Strategy Planning Process

There are many pitfalls on the path to developing a strategic plan. The September 2011 edition of our newsletter describes several blunders business leaders make when developing strategic plans.

An effective strategic plan can be developed by using a process built around three key meetings:

Meeting 1 (2 hours)--Kicks off the process
Process participants attend, learn what will happen, learn what their roles will be, define "homework" assignments, and identify issues with the process that need to be resolved.

The process can be initiated through a conversation between the chief executive involved and the process facilitator. The management team can be informed via email, phone, or one-on-one talks about the process, their roles, and the homework assignments.

Precede Meeting 2 with developing key information on the current competitive situation, a description of the current mission and vision, identification of key issues blocking progress, a description of the current strategy, and an assessment of the effectiveness of the current strategy.

Meeting 2 (2-3 days)
Assess situation; set a vision for the company; select the strategy to achieve the vision. It is often better to hold this meeting away from the office (avoids distractions), but if necessary, the office will do.

Meeting 3 (1 day)
Confirm the viability of the strategy chosen; set implementation plans.

This three-meeting approach is effective for a business focused on a single line of products, a division of a larger company, or a departmental function.

With minor modifications, the approach works also for a larger, more complex organization. The first two steps would be done at the top level of the organization. Then all organizational units below the top level would carry out the first two steps, followed by review with top management; then revision. Finally, the third step would be done at all levels.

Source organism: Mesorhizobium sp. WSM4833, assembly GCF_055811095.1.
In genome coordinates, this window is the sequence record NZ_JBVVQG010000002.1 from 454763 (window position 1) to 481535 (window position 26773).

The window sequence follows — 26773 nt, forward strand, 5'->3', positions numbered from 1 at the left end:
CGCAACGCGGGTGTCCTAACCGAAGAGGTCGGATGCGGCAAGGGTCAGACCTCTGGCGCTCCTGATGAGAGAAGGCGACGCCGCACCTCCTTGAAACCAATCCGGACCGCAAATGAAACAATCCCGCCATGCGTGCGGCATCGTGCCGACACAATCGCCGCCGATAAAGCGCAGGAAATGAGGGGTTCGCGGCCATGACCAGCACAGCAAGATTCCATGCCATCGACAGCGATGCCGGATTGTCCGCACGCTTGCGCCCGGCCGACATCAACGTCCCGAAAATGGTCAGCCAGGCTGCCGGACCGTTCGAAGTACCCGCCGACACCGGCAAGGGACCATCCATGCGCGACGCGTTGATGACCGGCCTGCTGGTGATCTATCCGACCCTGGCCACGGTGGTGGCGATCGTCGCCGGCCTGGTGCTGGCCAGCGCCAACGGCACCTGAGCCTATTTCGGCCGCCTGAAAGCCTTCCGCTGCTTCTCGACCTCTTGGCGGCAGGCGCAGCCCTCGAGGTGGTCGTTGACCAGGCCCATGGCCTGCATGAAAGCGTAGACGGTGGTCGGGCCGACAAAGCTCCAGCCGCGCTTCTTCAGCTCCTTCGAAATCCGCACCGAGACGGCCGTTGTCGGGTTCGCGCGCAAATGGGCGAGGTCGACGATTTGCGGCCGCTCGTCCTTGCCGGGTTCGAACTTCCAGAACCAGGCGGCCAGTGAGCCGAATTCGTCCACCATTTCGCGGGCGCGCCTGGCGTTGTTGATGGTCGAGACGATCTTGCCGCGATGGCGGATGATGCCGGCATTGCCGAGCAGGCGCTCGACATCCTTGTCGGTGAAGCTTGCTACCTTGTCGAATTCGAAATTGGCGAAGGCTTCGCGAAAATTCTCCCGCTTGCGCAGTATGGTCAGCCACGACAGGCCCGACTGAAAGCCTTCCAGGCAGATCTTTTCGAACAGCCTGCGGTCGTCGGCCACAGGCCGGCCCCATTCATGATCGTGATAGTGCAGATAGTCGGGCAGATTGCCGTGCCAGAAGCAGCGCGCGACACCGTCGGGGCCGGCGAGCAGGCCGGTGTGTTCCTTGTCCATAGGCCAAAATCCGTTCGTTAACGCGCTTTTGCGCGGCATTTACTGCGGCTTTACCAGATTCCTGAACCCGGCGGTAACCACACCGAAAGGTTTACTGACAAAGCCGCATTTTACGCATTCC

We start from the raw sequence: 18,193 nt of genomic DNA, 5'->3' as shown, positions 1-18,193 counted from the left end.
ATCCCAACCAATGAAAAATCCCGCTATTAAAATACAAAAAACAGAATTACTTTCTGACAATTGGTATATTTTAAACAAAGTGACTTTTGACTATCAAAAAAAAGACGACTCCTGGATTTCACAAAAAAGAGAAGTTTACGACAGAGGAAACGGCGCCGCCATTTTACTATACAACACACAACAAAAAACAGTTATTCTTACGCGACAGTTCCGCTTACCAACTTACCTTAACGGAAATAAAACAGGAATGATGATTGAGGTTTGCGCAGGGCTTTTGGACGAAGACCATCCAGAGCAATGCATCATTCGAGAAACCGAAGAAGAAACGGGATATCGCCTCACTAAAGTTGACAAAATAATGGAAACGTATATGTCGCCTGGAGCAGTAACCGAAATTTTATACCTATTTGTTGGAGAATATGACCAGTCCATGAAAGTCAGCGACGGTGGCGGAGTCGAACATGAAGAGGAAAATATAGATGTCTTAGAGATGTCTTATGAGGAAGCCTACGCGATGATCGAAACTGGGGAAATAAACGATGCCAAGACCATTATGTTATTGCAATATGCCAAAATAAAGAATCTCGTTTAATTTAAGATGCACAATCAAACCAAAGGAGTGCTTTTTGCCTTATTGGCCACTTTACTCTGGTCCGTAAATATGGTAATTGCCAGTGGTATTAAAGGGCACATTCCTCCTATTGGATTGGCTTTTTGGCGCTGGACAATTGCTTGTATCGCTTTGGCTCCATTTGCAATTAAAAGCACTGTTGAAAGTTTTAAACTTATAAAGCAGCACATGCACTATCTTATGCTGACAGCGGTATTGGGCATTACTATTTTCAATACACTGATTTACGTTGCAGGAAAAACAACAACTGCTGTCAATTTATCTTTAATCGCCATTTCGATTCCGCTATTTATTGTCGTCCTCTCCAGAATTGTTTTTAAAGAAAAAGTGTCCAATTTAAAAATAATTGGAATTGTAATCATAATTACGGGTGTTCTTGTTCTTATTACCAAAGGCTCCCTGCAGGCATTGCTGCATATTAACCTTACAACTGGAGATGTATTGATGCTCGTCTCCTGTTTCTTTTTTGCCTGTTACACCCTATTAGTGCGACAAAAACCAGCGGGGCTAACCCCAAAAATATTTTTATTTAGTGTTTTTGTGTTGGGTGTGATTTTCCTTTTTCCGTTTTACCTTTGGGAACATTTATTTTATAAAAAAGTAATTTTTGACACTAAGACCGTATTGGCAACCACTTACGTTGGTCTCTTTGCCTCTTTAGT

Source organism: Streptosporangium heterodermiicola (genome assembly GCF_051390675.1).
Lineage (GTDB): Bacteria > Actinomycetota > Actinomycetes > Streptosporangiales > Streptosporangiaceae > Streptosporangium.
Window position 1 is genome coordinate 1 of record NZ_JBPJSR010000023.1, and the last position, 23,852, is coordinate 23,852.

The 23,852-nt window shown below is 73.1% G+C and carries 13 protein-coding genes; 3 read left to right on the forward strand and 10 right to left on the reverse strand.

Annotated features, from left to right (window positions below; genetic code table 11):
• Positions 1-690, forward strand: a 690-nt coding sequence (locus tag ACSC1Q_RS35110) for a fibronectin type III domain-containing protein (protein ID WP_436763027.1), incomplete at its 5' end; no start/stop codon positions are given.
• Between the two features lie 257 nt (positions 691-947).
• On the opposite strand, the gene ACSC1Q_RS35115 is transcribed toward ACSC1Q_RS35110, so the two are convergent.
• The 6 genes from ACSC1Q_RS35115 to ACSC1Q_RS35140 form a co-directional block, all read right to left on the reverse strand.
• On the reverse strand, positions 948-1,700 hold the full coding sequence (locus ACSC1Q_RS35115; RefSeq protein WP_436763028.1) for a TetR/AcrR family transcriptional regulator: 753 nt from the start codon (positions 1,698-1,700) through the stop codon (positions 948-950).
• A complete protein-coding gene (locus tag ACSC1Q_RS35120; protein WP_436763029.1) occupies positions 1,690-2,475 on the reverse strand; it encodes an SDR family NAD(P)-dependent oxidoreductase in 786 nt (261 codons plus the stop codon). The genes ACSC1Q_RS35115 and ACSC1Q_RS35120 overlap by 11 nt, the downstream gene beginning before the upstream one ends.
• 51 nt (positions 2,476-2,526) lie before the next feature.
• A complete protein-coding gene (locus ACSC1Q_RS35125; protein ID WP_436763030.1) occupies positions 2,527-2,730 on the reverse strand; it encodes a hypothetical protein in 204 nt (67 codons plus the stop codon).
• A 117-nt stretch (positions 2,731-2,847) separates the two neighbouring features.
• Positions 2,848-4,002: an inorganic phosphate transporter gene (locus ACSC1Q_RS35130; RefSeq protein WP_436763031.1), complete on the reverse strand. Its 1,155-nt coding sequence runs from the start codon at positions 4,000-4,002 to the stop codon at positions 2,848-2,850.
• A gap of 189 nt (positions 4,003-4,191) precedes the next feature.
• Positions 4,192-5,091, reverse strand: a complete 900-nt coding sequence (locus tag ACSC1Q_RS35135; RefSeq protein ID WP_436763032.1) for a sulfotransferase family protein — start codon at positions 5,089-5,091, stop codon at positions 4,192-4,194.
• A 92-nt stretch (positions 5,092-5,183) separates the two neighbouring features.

In a larger organization, the entire process should take no more than 2-3 months. The resulting strategies should provide good guidance for at least 2-3 years, with minor adjustments every six months.

Sometimes it is useful to include an additional meeting after Meeting 1 to review results of the situation assessment and identify additional information that should be developed before Meeting 2.

Include in the strategy development process people who have valuable insights about the business and people who are critical to the success of the strategy implementation.

The actual process used in any company should be tailored to that company's specific circumstances.

The Key to Success

What is the key to success with the strategic planning process? Great, highly effective meetings—a result produced by proper design and facilitation of the meetings.

Without good preparation, careful meeting design, and skilled meeting facilitation, the meetings will be mediocre. Business leaders will then get a weak strategic plan, one that continues the status quo. Even worse, the strategic plan will be implemented poorly and incompletely.

Please see our Strategy Meetings page on how to design and facilitate successful meetings.

See our Services page for examples showing how we support good strategy development.

For further information, please contact us by calling 323-933-8500 or emailing Lynn Davidson at

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